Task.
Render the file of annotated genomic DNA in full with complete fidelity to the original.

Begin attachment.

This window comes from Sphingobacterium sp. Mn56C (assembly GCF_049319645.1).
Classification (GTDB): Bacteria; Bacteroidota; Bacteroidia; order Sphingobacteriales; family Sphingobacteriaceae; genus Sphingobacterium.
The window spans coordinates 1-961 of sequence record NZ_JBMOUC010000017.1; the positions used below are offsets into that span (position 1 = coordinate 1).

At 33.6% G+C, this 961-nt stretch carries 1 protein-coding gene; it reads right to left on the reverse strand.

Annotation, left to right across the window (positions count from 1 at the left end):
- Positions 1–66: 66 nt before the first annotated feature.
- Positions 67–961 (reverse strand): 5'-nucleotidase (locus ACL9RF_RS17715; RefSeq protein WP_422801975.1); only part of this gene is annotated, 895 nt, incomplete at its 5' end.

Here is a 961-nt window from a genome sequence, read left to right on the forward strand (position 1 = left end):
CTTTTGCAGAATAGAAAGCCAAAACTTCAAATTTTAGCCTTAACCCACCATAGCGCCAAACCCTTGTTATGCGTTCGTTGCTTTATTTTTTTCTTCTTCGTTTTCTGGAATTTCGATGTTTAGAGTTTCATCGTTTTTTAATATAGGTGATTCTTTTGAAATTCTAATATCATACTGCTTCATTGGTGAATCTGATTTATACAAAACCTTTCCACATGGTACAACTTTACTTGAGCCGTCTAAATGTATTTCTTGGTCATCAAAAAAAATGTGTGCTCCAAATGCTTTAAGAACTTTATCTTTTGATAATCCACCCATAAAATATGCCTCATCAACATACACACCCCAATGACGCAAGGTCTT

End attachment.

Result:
This window comes from Sphingobacterium sp. Mn56C (assembly GCF_049319645.1).
Classification (GTDB): Bacteria; Bacteroidota; Bacteroidia; order Sphingobacteriales; family Sphingobacteriaceae; genus Sphingobacterium.
The window spans coordinates 1-961 of sequence record NZ_JBMOUC010000017.1; the positions used below are offsets into that span (position 1 = coordinate 1).

At 33.6% G+C, this 961-nt stretch carries 1 protein-coding gene; it reads right to left on the reverse strand.

Annotation, left to right across the window (positions count from 1 at the left end):
- Positions 1–66: 66 nt before the first annotated feature.
- Positions 67–961 (reverse strand): 5'-nucleotidase (locus ACL9RF_RS17715; RefSeq protein WP_422801975.1); only part of this gene is annotated, 895 nt, incomplete at its 5' end.

Here is a 961-nt window from a genome sequence, read left to right on the forward strand (position 1 = left end):
CTTTTGCAGAATAGAAAGCCAAAACTTCAAATTTTAGCCTTAACCCACCATAGCGCCAAACCCTTGTTATGCGTTCGTTGCTTTATTTTTTTCTTCTTCGTTTTCTGGAATTTCGATGTTTAGAGTTTCATCGTTTTTTAATATAGGTGATTCTTTTGAAATTCTAATATCATACTGCTTCATTGGTGAATCTGATTTATACAAAACCTTTCCACATGGTACAACTTTACTTGAGCCGTCTAAATGTATTTCTTGGTCATCAAAAAAAATGTGTGCTCCAAATGCTTTAAGAACTTTATCTTTTGATAATCCACCCATAAAATATGCCTCATCAACATACACACCCCAATGACGCAAGGTCTT